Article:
The Upper Tribunal has upheld an appeal by a lay applicant against leasehold sector professionals Joseph and Esther Gurvits who served a demand for funds after 18 months had passed.
Two leaseholders at a three-flat Victorian terrace at 4 Concanon Road, Brixton, in south London, lost in the First Tier Tribunal, but one went on successfully to appeal in the Upper Tribunal which ruled that £3,387.48 was not payable.
The block, where the freehold is owned by Joseph and Esther Gurvits’ company Assethold Limited and managed by their property management company Eagerstates Limited.
It went right to manage on October 9 2016, but Assethold Limited successfully argued at the FTT that there were outstanding service charges including for a major works.
These were accounted for in the service charges of 2015/16 and part of 2016/17. The leaseholders quized their reasonableness and payability, and questioned whether “the 18 month rule” of section 20B of the 1985 Act applied to some or all of the amount.
The Upper Tribunal noted that Section 20B of the 1985 Act says:
“(1) If any of the relevant costs taken into account in determining the amount of any service charge were incurred more than 18 months before a demand for payment of the service charge is served on the tenant, then (subject to subsection (2)), the tenant shall not be liable to pay so much of the service charge as reflects the costs so incurred.
“(2) Subsection (1) shall not apply if, within the period of 18 months beginning with the date when the relevant costs in question were incurred, the tenant was notified in writing that those costs had been incurred and that he would subsequently be required under the terms of his lease to contribute to them by the payment of a service charge.”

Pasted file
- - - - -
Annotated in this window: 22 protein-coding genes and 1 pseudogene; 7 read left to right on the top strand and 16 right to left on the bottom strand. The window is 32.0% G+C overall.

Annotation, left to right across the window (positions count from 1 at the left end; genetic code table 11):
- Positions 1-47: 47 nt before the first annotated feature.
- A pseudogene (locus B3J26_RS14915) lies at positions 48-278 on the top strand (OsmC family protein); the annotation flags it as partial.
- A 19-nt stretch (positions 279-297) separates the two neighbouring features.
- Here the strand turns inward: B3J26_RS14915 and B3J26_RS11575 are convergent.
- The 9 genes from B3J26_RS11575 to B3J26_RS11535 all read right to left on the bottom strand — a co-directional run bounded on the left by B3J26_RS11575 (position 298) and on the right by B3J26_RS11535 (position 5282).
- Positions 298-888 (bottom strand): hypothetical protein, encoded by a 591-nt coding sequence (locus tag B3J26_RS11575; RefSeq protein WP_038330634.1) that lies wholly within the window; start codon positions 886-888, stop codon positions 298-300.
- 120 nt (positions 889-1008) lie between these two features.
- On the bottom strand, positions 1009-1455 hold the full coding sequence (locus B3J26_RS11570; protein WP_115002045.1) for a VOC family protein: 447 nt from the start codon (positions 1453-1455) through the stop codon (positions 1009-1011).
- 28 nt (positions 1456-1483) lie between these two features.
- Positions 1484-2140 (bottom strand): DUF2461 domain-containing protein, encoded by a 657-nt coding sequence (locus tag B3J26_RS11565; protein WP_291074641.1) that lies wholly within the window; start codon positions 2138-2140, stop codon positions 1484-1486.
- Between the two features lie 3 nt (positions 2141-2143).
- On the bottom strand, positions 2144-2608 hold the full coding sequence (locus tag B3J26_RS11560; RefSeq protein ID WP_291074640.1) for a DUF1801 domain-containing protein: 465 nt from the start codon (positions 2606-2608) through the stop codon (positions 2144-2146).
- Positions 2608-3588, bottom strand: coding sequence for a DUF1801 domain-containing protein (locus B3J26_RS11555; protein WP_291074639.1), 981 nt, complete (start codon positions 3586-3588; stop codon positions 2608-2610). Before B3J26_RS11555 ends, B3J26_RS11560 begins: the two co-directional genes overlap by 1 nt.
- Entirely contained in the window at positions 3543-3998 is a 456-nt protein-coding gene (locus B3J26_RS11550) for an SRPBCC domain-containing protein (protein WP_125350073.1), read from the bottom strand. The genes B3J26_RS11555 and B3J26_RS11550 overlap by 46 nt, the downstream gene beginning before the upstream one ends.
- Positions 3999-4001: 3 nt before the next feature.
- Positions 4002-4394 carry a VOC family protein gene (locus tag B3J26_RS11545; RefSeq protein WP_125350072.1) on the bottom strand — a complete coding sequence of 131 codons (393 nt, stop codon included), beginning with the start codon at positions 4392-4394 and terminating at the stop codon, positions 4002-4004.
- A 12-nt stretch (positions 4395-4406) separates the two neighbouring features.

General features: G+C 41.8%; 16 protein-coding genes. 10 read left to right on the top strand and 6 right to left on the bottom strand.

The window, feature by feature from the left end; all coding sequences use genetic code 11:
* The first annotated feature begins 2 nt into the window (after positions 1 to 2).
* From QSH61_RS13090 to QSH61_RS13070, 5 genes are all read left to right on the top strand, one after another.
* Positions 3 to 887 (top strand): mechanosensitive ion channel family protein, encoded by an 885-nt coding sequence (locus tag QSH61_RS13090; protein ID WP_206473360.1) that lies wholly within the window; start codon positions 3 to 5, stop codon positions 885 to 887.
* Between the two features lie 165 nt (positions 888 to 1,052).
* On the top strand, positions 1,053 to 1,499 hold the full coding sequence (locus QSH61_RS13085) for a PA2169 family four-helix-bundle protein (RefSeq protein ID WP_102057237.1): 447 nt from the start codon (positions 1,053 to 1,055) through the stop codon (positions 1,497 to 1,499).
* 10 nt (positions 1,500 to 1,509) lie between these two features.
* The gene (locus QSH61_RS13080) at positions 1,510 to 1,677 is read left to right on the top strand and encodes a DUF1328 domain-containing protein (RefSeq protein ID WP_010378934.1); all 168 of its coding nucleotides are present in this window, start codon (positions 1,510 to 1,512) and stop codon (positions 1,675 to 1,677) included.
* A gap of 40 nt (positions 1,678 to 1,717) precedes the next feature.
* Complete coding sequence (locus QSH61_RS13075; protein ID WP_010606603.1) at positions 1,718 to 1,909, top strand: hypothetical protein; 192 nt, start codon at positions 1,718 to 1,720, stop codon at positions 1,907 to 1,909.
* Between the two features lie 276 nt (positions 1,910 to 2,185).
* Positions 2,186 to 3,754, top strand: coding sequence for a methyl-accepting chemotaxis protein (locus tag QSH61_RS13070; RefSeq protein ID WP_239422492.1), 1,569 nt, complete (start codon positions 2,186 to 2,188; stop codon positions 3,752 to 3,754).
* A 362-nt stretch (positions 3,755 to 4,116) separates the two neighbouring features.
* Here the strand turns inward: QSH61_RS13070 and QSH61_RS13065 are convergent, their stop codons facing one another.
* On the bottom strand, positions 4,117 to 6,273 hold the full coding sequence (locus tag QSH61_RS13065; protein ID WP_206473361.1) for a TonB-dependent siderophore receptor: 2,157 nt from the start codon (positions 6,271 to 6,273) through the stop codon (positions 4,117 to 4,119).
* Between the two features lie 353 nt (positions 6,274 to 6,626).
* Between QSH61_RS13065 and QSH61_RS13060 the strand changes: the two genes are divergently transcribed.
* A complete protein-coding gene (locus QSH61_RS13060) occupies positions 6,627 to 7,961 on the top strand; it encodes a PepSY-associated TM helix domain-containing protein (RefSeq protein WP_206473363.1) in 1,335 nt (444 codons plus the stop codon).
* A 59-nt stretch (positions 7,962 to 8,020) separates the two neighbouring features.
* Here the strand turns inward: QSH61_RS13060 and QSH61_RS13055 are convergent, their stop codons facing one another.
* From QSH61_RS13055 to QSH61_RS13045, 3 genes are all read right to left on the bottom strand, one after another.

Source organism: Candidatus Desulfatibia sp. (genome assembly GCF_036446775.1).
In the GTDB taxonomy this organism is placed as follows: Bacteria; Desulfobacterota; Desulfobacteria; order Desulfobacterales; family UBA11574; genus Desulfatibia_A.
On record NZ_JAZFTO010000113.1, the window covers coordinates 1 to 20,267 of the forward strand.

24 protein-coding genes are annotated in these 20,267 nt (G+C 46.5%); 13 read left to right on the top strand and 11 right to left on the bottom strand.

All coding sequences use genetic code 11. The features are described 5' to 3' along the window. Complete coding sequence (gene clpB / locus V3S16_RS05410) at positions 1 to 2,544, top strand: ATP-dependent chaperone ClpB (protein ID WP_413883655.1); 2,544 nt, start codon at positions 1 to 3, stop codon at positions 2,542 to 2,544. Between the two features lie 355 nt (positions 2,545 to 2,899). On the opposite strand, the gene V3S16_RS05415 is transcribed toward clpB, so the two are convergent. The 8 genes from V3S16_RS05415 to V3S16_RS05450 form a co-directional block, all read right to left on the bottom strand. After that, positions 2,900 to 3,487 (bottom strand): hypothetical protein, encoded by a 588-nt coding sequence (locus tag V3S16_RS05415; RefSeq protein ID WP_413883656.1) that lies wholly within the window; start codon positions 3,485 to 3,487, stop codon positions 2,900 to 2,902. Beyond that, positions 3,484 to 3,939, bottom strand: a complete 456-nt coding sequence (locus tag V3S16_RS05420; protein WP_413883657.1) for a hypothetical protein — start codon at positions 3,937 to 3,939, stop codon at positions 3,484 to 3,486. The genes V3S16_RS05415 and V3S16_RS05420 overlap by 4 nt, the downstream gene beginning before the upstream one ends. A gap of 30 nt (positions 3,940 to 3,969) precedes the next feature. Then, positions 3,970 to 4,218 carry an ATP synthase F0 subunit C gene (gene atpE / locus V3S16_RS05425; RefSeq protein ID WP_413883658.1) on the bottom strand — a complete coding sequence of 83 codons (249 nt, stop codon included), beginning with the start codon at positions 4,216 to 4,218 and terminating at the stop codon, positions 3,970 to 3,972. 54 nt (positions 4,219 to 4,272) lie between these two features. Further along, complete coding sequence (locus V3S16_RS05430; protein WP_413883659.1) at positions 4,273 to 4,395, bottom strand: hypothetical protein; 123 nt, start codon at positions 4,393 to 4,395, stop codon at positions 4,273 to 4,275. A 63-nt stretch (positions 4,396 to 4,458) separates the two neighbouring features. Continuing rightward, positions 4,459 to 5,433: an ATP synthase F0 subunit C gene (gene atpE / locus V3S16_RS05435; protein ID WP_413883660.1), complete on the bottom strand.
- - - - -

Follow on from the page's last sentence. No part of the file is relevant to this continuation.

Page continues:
At the FTT, Assethold Limited had argued:
“We do not understand the notion that the 18-month rule should apply. The final accounts were provided to the RTM company when they took over the management and well within the 18 months of the expenditure.”
However, the Upper Tribunal ruled that the landlord’s bill was not served correctly. It referenced another case, Skelton v DBS Homes (Kings Hill) Limited  EWCA Civ 1139 paragraph 18: “it is not enough under section 20B that the tenant has received the information that his landlord proposes to make a demand”.
The Upper Tribunal ruled. “The FTT’s decision is set aside, and the Tribunal substitutes its own decision that nothing is owed by the appellant to the respondent by way of service charges for the period 25 March 2016 to 9 October 2016.”
It also ordered that Assethold Limited reimburse the appellant the amount of the tribunal’s fees, unless it could come up with a reason “why such an order should not be made”.
The full ruling is here: https://www.bailii.org/uk/cases/UKUT/LC/2020/115.html
It is considered by the Nearly Legal website here:
A couple of Upper Tribunal appeal decisions on service charge issues, with the second of particular significance. Cookson v Assethold Ltd (LANDLORD AND TENANT – SERVICE CHARGES) (2020) UKUT 115 (LC) An appeal on section 20B Landlord and Tenant Act 1985. In this case, the service charge year ran from 25 March.